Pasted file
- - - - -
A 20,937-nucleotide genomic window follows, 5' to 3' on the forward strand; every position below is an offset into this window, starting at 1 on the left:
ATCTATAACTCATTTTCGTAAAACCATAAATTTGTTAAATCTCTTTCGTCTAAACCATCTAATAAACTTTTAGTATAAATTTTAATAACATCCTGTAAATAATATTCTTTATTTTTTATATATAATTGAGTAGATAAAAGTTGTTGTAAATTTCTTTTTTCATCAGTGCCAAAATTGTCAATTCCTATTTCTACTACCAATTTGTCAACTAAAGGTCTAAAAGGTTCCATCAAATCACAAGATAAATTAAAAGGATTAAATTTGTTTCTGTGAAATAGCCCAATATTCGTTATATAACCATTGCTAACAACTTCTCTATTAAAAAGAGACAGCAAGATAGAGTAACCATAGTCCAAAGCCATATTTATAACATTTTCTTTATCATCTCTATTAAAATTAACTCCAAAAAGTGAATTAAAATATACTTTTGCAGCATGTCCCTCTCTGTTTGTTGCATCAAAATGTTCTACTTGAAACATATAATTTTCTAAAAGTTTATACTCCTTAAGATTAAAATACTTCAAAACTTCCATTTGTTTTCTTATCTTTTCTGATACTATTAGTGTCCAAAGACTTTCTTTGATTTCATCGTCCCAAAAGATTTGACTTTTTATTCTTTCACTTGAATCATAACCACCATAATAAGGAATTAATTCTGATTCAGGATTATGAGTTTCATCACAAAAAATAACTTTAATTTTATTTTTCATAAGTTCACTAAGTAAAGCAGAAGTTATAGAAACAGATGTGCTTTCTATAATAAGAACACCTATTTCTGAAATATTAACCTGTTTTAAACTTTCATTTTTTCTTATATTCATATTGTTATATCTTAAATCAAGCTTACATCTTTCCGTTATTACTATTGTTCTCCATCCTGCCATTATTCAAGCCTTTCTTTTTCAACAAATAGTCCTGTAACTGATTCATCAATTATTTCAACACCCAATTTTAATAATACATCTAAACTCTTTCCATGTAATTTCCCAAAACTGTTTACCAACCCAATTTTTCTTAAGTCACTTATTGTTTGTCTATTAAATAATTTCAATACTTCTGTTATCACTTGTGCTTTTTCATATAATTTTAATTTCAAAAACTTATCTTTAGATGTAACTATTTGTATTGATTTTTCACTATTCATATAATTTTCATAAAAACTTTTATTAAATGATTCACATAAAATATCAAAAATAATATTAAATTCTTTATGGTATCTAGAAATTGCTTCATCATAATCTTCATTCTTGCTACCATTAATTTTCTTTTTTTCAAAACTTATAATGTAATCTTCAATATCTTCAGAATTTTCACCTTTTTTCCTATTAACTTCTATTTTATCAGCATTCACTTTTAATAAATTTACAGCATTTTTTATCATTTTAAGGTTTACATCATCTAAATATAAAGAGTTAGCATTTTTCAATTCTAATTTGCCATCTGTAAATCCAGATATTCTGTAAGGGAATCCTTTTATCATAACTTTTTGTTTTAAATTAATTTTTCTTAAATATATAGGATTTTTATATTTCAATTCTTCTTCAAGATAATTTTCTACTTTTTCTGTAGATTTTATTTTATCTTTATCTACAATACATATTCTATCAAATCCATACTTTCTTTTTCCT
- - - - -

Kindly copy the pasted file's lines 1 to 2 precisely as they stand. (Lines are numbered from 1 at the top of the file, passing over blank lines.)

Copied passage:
A 20,937-nucleotide genomic window follows, 5' to 3' on the forward strand; every position below is an offset into this window, starting at 1 on the left:
ATCTATAACTCATTTTCGTAAAACCATAAATTTGTTAAATCTCTTTCGTCTAAACCATCTAATAAACTTTTAGTATAAATTTTAATAACATCCTGTAAATAATATTCTTTATTTTTTATATATAATTGAGTAGATAAAAGTTGTTGTAAATTTCTTTTTTCATCAGTGCCAAAATTGTCAATTCCTATTTCTACTACCAATTTGTCAACTAAAGGTCTAAAAGGTTCCATCAAATCACAAGATAAATTAAAAGGATTAAATTTGTTTCTGTGAAATAGCCCAATATTCGTTATATAACCATTGCTAACAACTTCTCTATTAAAAAGAGACAGCAAGATAGAGTAACCATAGTCCAAAGCCATATTTATAACATTTTCTTTATCATCTCTATTAAAATTAACTCCAAAAAGTGAATTAAAATATACTTTTGCAGCATGTCCCTCTCTGTTTGTTGCATCAAAATGTTCTACTTGAAACATATAATTTTCTAAAAGTTTATACTCCTTAAGATTAAAATACTTCAAAACTTCCATTTGTTTTCTTATCTTTTCTGATACTATTAGTGTCCAAAGACTTTCTTTGATTTCATCGTCCCAAAAGATTTGACTTTTTATTCTTTCACTTGAATCATAACCACCATAATAAGGAATTAATTCTGATTCAGGATTATGAGTTTCATCACAAAAAATAACTTTAATTTTATTTTTCATAAGTTCACTAAGTAAAGCAGAAGTTATAGAAACAGATGTGCTTTCTATAATAAGAACACCTATTTCTGAAATATTAACCTGTTTTAAACTTTCATTTTTTCTTATATTCATATTGTTATATCTTAAATCAAGCTTACATCTTTCCGTTATTACTATTGTTCTCCATCCTGCCATTATTCAAGCCTTTCTTTTTCAACAAATAGTCCTGTAACTGATTCATCAATTATTTCAACACCCAATTTTAATAATACATCTAAACTCTTTCCATGTAATTTCCCAAAACTGTTTACCAACCCAATTTTTCTTAAGTCACTTATTGTTTGTCTATTAAATAATTTCAATACTTCTGTTATCACTTGTGCTTTTTCATATAATTTTAATTTCAAAAACTTATCTTTAGATGTAACTATTTGTATTGATTTTTCACTATTCATATAATTTTCATAAAAACTTTTATTAAATGATTCACATAAAATATCAAAAATAATATTAAATTCTTTATGGTATCTAGAAATTGCTTCATCATAATCTTCATTCTTGCTACCATTAATTTTCTTTTTTTCAAAACTTATAATGTAATCTTCAATATCTTCAGAATTTTCACCTTTTTTCCTATTAACTTCTATTTTATCAGCATTCACTTTTAATAAATTTACAGCATTTTTTATCATTTTAAGGTTTACATCATCTAAATATAAAGAGTTAGCATTTTTCAATTCTAATTTGCCATCTGTAAATCCAGATATTCTGTAAGGGAATCCTTTTATCATAACTTTTTGTTTTAAATTAATTTTTCTTAAATATATAGGATTTTTATATTTCAATTCTTCTTCAAGATAATTTTCTACTTTTTCTGTAGATTTTATTTTATCTTTATCTACAATACATATTCTATCAAATCCATACTTTCTTTTTCCT